Can you rank an education?

College rankings are everywhere. When you look up any college or university, their ranking from U.S. News or The Princeton Review is bound to be one of the top results. Colleges even use these rankings in their marketing materials, boasting their high scores in “happiest students” or “best classroom experience.” Consequently, during the college application process, these lists are almost impossible to ignore. 

College ranking lists take many of a school’s qualities into account, such as professors, campus quality, and student happiness, and combine these in order to produce a final score. All of these colleges are then compared to produce the final rankings. However, despite the rankings changing every year, the top scorers always share a familiar set of characteristics – private, selective, and expensive. Of the top ten colleges on the U.S. News “best colleges” list, five of them are Ivy League. Even on the “best liberal arts colleges” list, which contains many lesser-known names, the top four colleges all hold acceptance rates below 20 percent, which is extremely selective.

This correlation between high-ranking colleges and low acceptance rates parallels the popular myth in the college world that the lower the acceptance rate, the better the school. Many colleges with low acceptance rates are excellent institutions; however, a low acceptance rate alone does not mean that a school is a good fit for every student. This myth can even perpetuate a cycle in which students apply to low acceptance rate institutions on the assumption that this indicates the college’s merit, and as more applications pour in, the acceptance rate gets even lower. Then, of course, the institution will appear even more prestigious, receive more applicants, and the cycle repeats until we see the astronomically low acceptance rates we are seeing today. And while this phenomenon is likely to exist for as long as acceptance rates are publicly released, it is hard not to see college ranking lists’ promotion of low-acceptance colleges as the “best” as a contributing factor.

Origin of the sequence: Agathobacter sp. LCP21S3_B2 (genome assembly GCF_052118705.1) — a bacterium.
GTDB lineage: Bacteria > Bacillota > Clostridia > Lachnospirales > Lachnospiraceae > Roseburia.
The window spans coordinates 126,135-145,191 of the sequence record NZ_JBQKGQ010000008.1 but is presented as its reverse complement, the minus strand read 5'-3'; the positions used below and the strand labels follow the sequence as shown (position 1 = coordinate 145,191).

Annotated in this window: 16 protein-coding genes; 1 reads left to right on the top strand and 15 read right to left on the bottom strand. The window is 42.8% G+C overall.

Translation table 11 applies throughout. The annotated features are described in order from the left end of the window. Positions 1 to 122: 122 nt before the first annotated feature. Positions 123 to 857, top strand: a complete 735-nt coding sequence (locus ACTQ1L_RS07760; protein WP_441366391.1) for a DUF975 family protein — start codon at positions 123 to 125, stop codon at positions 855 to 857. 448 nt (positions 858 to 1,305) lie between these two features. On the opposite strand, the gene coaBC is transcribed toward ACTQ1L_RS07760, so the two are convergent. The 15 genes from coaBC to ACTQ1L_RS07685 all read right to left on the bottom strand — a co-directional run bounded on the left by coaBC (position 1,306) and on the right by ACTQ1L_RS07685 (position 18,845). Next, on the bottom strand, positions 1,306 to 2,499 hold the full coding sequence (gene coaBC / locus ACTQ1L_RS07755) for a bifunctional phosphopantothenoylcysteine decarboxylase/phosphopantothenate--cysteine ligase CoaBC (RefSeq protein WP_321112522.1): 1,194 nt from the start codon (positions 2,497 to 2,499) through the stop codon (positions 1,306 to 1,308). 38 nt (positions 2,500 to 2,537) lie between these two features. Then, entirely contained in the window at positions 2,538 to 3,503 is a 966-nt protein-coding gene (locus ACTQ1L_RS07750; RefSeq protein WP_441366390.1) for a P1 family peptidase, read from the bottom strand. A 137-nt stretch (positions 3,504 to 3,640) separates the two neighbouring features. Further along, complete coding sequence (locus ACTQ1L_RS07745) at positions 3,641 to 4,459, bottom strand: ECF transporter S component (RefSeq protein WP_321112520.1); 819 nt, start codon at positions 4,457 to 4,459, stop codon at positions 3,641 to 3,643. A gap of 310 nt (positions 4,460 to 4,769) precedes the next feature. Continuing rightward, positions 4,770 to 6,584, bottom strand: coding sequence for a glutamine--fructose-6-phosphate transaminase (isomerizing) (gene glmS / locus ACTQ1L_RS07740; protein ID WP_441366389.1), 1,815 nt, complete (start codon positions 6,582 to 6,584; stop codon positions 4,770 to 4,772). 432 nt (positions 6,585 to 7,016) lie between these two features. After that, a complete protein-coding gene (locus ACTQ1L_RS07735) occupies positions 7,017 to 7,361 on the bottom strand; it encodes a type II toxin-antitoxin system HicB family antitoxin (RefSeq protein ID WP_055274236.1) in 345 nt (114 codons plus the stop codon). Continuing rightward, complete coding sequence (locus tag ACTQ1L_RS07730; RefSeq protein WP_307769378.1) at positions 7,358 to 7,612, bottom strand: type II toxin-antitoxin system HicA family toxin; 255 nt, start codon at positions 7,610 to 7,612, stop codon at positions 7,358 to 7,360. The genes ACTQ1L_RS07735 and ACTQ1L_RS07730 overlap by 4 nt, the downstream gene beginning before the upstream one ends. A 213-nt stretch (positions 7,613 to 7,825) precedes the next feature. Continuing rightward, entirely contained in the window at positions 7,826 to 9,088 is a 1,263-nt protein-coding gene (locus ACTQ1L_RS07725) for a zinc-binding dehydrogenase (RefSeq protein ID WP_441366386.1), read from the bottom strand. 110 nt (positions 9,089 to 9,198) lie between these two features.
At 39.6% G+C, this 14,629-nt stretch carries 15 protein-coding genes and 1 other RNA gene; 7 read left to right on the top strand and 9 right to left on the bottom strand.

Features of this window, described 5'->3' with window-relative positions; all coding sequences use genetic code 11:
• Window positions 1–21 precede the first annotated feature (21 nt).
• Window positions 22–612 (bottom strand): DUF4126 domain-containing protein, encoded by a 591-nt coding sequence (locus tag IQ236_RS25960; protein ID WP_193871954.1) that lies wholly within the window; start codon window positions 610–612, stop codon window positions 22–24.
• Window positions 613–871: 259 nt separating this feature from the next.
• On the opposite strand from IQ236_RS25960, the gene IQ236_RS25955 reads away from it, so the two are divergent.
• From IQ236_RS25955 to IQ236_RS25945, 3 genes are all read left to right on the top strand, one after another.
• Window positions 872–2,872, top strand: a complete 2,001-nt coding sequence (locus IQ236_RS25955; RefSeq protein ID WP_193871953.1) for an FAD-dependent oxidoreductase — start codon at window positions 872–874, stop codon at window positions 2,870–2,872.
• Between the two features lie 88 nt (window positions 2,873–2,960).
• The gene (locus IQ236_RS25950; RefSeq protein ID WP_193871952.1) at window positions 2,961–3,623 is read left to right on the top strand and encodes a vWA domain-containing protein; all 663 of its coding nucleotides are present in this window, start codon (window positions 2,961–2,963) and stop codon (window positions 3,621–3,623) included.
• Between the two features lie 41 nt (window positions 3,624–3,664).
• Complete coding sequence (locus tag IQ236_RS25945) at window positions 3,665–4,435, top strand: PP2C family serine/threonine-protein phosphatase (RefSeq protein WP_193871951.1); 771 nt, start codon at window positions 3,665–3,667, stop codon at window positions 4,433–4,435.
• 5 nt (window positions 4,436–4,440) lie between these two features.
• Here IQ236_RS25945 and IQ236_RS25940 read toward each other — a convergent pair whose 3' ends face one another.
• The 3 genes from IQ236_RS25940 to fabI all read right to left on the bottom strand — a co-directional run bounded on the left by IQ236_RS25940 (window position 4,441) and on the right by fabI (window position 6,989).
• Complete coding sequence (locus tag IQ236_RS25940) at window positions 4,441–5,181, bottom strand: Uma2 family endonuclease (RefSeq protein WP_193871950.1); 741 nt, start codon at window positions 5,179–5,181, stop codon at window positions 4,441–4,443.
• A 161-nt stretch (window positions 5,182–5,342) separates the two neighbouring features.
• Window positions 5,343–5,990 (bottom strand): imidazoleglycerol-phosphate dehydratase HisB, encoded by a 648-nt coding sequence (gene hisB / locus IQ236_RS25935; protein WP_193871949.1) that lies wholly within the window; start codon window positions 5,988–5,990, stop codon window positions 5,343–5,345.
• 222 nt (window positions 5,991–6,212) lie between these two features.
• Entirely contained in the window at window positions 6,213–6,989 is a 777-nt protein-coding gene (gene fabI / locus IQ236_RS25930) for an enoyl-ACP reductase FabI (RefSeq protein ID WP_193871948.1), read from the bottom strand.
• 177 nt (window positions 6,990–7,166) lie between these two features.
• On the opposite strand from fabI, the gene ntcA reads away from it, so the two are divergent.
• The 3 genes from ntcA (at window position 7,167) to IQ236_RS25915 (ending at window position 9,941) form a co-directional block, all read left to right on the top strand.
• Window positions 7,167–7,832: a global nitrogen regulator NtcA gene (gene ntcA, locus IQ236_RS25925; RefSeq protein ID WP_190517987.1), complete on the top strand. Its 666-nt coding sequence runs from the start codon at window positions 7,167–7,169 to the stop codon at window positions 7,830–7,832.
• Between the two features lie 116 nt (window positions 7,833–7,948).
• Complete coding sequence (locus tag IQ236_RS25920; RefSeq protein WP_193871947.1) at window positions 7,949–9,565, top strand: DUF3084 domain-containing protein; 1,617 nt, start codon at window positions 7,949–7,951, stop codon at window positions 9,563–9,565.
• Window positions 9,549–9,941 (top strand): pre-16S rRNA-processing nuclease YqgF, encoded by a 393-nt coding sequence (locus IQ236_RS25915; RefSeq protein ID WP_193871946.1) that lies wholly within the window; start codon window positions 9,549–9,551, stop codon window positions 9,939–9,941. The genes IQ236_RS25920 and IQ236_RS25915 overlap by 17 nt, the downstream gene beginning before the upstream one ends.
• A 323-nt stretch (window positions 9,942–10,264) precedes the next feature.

This focus on low-acceptance colleges also limits how helpful these lists actually are to students. These lists market themselves as a tool to help students through the difficult process of learning about colleges and deciding which schools to apply to; however, only a small minority of the students who use these lists are able to get into the colleges ranked as the “best”. Additionally, most of the high-ranking colleges are already incredibly well-known, which further diminishes the usefulness of these lists for students that are trying to discover new colleges. Finally, this hyper-focusing on low-acceptance colleges unintentionally communicates the message that students who cannot get into a low-acceptance college will be unable to get a good education. This is untrue; there are hundreds of colleges in the US which provide a great education, all while having acceptance rates above 50%.  

Aside from this focus on promoting low-acceptance colleges, the very principle of ranking colleges based on merit can pose problems. College is an incredibly personal decision, and every student is different. There is no “best” college for everyone. Many of the factors used to rank these colleges are also incredibly subjective. Take the “classroom experience” ranking, for example. Every student learns differently, and therefore, one student’s idea of a good classroom experience could differ entirely from another’s. This makes it nearly impossible to rank colleges based on classroom experience; yet, these lists still attempt it. 

Despite these negative impacts, college ranking lists are not useless; to many students, they are one of the only available resources to learn about colleges. Because of this, getting rid of these lists would likely be more harmful than keeping them. However, instead of getting rid of these lists, perhaps they could be restructured to focus on actually helping students. Instead of ranking colleges, colleges could be placed into specific categories to help students discover colleges that hold qualities they are interested in. For example, a STEM interested student could search for an unranked list of colleges with well-known engineering programs, and from there, they could determine which college is the best fit for them without being influenced by a ranking. College lists could also improve by promoting colleges with a diversity of acceptance rates, instead of focusing on colleges that only a minority of students can get into. A system like this would allow college ranking websites to actually deliver on their promise of helping students.